Developing individuals and leaders to see and recognize the cognitive dissonance created when familiar ideas and/or beliefs are challenged or proved ineffective can and will transform this industry. But like the very problems we wish to address, it begins and ends with the individual human. We as trainers and facilitators need to take part in and develop a better understanding of the human factor in all we do as arborists, climbers, sawyers, crew leaders and business owners.

To learn more about Amanda and Tony’s transformational coaching program Leadership Performance Mastery: Uncovering the Leadership of Vital Energy, visit their website at https://www.leadershipofvitalenergy.com/

Safety Happens at the Individual Level

Safety Happens at the Individual Level: Q&A With AManda Carpenter

Written by Eric Petersen, CIC and Amanda Carpenter

Like many in the tree care industry, I have been very fortunate to have become friends with so many passionate people who want to help make the industry safer. One of those friends is Dr. Amanda Carpenter. Amanda’s enthusiasm for helping arborists make it home each night comes through in every conversation she has. She has dedicated her professional career towards helping businesses truly create a culture of safety and helping the leaders of the organization understand that safety happens at the individual level. 

I recently had the chance to speak with Amanda and get her insight on this concept and how tree care companies can implement true change within their safety culture. 

Q: You’ve often said that regulation and training alone will not change the safety outcomes of the tree care industry, focus needs to be put on individuals and how people respond to stressful situations. How does a tree care company begin to train or focus on the individuals within their team and their stress response?

A: Human behavior is at the root of safety, and it can’t be engineered. How humans act and react is a result of the wiring of their autonomic nervous system as uniquely wired as the electrical in each house. Previously human behavior was most often trained using fear and focusing on what not to do. However, when we focus on what not to do, a picture becomes anchored in memory. Much like telling you not to think about a red car….. The nervous system is wired for reaction based on experience and memory, so we must train and learn from a place of how we want to respond. Safety is best when memory is accessed in a regulated nervous system. A tree care company can begin to train and focus on supporting a healthy nervous system for its individuals by creating a grounded, psychologically safe work environment. This all begins with the most powerful leader in the organization.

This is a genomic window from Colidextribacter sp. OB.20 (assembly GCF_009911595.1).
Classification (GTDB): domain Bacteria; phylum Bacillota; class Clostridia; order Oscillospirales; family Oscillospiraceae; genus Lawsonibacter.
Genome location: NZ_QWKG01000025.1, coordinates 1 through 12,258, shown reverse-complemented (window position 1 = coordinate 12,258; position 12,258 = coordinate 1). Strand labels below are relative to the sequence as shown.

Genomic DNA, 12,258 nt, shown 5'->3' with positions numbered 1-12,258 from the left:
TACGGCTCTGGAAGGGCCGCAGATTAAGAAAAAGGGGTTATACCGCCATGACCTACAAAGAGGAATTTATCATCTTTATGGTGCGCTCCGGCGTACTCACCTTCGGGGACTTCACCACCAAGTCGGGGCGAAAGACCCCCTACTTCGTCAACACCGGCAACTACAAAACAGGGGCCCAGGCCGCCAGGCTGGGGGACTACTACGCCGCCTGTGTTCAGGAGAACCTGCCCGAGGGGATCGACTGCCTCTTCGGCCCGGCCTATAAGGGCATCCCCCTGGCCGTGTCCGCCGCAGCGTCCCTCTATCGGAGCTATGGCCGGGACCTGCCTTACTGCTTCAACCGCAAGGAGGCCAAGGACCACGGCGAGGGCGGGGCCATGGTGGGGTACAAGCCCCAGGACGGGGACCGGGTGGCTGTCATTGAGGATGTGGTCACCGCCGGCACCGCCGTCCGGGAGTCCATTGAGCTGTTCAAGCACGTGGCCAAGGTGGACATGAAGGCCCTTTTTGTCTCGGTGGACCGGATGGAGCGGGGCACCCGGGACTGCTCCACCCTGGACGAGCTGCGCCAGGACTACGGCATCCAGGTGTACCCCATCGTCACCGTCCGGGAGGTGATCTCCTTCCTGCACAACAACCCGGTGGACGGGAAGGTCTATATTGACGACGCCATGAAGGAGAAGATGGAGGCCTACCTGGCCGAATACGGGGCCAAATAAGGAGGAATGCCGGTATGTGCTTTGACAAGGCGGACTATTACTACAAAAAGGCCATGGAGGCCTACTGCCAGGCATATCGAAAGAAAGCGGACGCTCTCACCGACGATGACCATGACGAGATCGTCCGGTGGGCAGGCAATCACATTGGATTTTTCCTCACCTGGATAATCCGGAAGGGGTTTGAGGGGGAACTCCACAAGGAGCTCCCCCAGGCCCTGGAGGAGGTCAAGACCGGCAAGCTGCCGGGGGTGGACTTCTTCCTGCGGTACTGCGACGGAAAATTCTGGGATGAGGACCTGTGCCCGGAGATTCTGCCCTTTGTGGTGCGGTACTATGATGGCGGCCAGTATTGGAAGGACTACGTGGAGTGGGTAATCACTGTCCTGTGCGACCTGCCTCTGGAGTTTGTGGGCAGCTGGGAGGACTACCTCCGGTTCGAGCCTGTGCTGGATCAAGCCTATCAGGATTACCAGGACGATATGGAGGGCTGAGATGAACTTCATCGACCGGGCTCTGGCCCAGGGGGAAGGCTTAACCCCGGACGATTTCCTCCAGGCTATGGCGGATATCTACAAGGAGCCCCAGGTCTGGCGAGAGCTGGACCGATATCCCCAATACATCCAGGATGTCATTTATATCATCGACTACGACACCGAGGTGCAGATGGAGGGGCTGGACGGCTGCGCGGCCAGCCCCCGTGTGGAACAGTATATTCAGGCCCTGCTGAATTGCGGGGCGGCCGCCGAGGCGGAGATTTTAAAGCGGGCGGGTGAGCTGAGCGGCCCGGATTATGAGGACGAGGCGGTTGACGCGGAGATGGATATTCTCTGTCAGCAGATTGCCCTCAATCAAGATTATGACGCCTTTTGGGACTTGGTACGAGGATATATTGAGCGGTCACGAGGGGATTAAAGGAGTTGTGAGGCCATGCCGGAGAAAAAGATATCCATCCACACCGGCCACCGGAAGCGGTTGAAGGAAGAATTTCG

Q: A lot of tree care companies discuss near misses during a safety meeting, however, you have mentioned that it could actually create the opposite effect within their team unless the discussion is handled appropriately. What is the best way to discuss past accidents and near misses?

A: Much like the example of not focusing on a red car, when we discuss what could have happened while the nervous system is in a heightened state, the memory that it actually happened gets anchored. This can cause a PTSD type response in some individuals and instead of learning from the near miss, fear and anxiety now interfere with the individual’s ability to work safely. The key to learning from an accident or a near miss is to discuss in detail only once the nervous system has come back to baseline, which requires at least 12 hours.  

Additionally, an individual who shares a near miss story, must be brave and comfortable enough that they know they will not be reprimanded or ridiculed. Listeners must support the individual who is sharing and if anyone responds, they must embody emphatic energy towards helping the individual and learning from their sharing. The nervous system reacts to thoughts and feelings, not just words, so the key here is that each individual and the organization must hold a core belief that it is ok to make a mistake.  


Q: What other tools can a tree care owner use to further their focus on individual stress response training

A. We want each individual to be aware and manage their stress response and recognize how their reaction impacts themselves and others. Creating safety cultures with authentic core beliefs is a great place to start. Safety cultures that have a ‘zero tolerance for accidents’ or ‘no injury is acceptable’ mantras are diminishing the safety effort rather than enhancing it. When an employee does not have room to make a mistake, the increased stress on their nervous systems can result in a greater number of mistakes that go unreported and covered up.